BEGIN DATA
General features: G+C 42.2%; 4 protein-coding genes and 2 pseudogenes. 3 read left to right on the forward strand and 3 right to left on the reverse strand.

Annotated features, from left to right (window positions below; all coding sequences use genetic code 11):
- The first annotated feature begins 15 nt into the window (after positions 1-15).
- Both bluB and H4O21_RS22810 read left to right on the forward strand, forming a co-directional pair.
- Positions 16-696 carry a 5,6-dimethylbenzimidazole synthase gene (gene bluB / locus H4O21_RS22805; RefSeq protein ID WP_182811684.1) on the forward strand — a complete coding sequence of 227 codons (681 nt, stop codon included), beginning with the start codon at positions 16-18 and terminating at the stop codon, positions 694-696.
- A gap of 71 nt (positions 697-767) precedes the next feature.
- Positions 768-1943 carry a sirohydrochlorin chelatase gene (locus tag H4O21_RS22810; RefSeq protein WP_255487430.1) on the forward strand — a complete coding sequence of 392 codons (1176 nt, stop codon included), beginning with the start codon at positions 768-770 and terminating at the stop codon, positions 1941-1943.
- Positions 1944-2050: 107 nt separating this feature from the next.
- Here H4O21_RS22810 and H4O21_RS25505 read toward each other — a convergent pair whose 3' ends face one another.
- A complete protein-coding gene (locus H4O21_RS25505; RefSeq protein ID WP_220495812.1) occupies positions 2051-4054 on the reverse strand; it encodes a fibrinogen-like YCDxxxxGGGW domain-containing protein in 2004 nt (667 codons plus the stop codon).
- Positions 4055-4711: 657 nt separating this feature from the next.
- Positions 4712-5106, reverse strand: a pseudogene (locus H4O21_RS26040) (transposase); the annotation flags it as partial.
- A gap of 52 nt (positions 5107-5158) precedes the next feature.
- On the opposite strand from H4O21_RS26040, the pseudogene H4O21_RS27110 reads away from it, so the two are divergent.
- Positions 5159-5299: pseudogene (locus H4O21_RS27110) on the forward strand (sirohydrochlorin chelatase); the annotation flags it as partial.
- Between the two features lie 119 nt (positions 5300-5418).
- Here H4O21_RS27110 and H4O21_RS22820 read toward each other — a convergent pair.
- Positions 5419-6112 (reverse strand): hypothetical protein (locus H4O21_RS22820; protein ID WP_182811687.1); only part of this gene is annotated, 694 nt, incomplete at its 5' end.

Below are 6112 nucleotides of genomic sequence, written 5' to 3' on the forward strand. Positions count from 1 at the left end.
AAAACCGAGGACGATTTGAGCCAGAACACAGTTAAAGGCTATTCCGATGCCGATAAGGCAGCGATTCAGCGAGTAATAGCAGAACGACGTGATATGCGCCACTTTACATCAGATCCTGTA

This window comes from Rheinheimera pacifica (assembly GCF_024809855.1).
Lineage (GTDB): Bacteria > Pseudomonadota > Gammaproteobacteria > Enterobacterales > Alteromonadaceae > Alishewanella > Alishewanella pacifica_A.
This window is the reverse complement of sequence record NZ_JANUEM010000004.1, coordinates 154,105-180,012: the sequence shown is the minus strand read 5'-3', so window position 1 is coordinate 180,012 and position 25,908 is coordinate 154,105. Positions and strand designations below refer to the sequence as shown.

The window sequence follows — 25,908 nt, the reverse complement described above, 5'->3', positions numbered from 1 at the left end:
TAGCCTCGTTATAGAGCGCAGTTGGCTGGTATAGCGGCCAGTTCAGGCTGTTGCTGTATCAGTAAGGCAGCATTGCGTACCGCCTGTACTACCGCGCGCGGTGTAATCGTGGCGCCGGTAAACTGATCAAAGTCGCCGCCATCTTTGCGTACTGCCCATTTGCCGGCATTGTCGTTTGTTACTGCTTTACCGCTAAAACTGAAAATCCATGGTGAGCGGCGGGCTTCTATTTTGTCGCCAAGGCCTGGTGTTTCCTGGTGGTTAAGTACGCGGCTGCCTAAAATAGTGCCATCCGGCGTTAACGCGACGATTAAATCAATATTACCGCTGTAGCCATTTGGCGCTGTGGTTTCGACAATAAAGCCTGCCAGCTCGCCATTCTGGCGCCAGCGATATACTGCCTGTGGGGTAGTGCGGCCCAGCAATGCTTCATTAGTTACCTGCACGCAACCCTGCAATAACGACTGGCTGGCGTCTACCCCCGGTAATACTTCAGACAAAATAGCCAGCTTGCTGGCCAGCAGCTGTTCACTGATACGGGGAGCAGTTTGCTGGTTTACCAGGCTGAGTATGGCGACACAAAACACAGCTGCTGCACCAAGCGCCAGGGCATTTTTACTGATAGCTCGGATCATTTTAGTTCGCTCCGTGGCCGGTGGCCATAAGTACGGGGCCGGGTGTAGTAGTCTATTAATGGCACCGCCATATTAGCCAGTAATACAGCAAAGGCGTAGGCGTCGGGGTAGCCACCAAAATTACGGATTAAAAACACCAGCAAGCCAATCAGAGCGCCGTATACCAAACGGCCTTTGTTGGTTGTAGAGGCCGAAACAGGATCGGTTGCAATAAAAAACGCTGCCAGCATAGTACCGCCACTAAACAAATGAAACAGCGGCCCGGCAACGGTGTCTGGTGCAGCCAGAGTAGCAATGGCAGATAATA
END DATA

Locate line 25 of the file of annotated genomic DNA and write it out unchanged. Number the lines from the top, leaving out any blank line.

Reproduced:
TAGCCTCGTTATAGAGCGCAGTTGGCTGGTATAGCGGCCAGTTCAGGCTGTTGCTGTATCAGTAAGGCAGCATTGCGTACCGCCTGTACTACCGCGCGCGGTGTAATCGTGGCGCCGGTAAACTGATCAAAGTCGCCGCCATCTTTGCGTACTGCCCATTTGCCGGCATTGTCGTTTGTTACTGCTTTACCGCTAAAACTGAAAATCCATGGTGAGCGGCGGGCTTCTATTTTGTCGCCAAGGCCTGGTGTTTCCTGGTGGTTAAGTACGCGGCTGCCTAAAATAGTGCCATCCGGCGTTAACGCGACGATTAAATCAATATTACCGCTGTAGCCATTTGGCGCTGTGGTTTCGACAATAAAGCCTGCCAGCTCGCCATTCTGGCGCCAGCGATATACTGCCTGTGGGGTAGTGCGGCCCAGCAATGCTTCATTAGTTACCTGCACGCAACCCTGCAATAACGACTGGCTGGCGTCTACCCCCGGTAATACTTCAGACAAAATAGCCAGCTTGCTGGCCAGCAGCTGTTCACTGATACGGGGAGCAGTTTGCTGGTTTACCAGGCTGAGTATGGCGACACAAAACACAGCTGCTGCACCAAGCGCCAGGGCATTTTTACTGATAGCTCGGATCATTTTAGTTCGCTCCGTGGCCGGTGGCCATAAGTACGGGGCCGGGTGTAGTAGTCTATTAATGGCACCGCCATATTAGCCAGTAATACAGCAAAGGCGTAGGCGTCGGGGTAGCCACCAAAATTACGGATTAAAAACACCAGCAAGCCAATCAGAGCGCCGTATACCAAACGGCCTTTGTTGGTTGTAGAGGCCGAAACAGGATCGGTTGCAATAAAAAACGCTGCCAGCATAGTACCGCCACTAAACAAATGAAACAGCGGCCCGGCAACGGTGTCTGGTGCAGCCAGAGTAGCAATGGCAGATAATA